DC’s New Age of Heroes is an interesting, if slightly unclear, proposition. The Curse of Brimstone is the fifth book published as part of this new line, there doesn’t appear to be a uniting personality, in the way that, say, Young Animal is an outlet for the weirder side of superhero stories.
There’s a strange undercurrent of Marvel pastiche running through most of the titles — teen hero Sideways has a distinctly spidery look to his costume, Damage is a man who transforms into a hulking monster, and the Terrifics are a pretty direct reflection of the Fantastic Four, and there’s a touch of Ghost Rider to Brimstone. But it’s hard to say whether there’s any real intent there or just an indication that there are only so many superhero archetypes to play with.
Nevertheless, while it’s hard to put a finger on what exactly New Age of Heroes is, the imprint is a very welcome addition to DC’s line. It’s a rare and exciting thing to see a major superhero publisher putting out a whole line of comics that don’t star the same familiar faces, and even more so to see them putting artists first.
In the case of this book, that’s Philip Tan, who is co-credited as “storyteller” with writer Justin Jordan. Tan experiments with a slightly looser, moodier style than he normally works in — and it results in the best work I’ve ever seen him produce. It fits the personal tone of the book, which is based on Jordan’s own experiences living in a rural area of Pennsylvania.
The book is set in York Hills, a small town that had the heart ripped out of it when the coal mines closed down. “It’s a forgotten place now,” says Joe Chamberlain, our star, a young man who feels trapped by the town. He doesn’t have the right education to be able to move away, and is tied to home by his father, who was injured in one of the now-closed factories.
It’s a distinctive setting for a superhero book, literally miles away from the usual metropolises, and we follow Joe’s slice-of-life troubles for the majority of the book — until one night he meets a stranger on the road. The man, who calls himself The Salesman, offers Joe a deal. Become “our agent” — whatever that means — and he’ll help the town get back on its feet.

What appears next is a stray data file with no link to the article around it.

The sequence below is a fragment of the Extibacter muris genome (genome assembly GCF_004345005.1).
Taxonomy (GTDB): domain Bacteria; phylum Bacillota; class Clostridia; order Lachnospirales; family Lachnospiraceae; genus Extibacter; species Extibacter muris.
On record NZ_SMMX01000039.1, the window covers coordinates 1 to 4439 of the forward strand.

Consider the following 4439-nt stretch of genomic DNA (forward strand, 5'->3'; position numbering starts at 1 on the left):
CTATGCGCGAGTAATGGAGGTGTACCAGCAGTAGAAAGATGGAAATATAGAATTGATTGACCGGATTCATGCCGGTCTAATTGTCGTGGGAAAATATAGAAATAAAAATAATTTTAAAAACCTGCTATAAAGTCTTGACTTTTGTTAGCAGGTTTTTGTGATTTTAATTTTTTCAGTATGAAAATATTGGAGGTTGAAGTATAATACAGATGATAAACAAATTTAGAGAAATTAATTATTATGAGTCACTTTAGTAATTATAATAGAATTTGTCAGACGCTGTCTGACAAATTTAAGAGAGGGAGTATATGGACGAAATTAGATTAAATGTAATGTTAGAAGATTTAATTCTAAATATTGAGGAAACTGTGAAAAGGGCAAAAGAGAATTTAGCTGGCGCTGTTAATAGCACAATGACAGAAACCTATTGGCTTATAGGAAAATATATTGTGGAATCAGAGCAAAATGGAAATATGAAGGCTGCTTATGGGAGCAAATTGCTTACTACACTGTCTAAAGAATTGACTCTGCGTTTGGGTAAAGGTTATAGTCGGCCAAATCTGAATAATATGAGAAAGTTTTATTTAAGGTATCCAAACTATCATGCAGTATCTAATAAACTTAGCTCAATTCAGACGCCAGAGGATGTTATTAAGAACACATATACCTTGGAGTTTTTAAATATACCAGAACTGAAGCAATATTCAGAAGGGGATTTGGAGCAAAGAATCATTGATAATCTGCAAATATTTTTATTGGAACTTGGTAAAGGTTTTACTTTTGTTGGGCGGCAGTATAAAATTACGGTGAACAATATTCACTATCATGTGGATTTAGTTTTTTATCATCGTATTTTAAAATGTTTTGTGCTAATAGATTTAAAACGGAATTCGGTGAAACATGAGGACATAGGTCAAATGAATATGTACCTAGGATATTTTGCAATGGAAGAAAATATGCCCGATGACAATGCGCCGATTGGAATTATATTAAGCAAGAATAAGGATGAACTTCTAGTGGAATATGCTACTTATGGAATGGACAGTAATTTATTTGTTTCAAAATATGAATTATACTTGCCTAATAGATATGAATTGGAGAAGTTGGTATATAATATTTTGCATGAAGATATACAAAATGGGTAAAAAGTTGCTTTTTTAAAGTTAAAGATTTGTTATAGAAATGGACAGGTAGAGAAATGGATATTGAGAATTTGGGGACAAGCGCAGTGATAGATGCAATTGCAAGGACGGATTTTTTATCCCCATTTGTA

Inevitably, Joe says yes. And inevitably, this being a superhero-horror book, he’s immediately cursed with demonic powers, transforming into the fiery creature Brimstone. Which is where the issue ends.
Normally, I’d hesitate to describe an issue all the way to its last page, but that’s how long it takes to reach the basic premise of the book. It’s a standard origin story, but it’s a unique one. Making a deal with the devil is a well-worn trope — and calls to mind again that Ghost Rider comparison — but making that deal in order to help bring an ailing post-industrial town back to its former glory? That’s not something I think I’ve ever seen before.
Among the flames of the final pages, stoked beautifully by colorist Rain Beredo, we get glimpses of other scenes, most likely a taste of what’s yet to come. But, without stepping beyond Brimstone’s origin story, it’s hard to tell what kind of book this is going to become, or even what we can expect from issue #2. With the New Age of Heroes not having established a unified voice, there are no clues there either.
Taken on its own merits, though, Curse of Brimstone #1 is a scorching tale about people stuck in a part of the world that’s rarely shown in superhero comics. It might not be enough to set the world alight just yet, but if the developing story proves as distinctive as its setting, that could quickly change.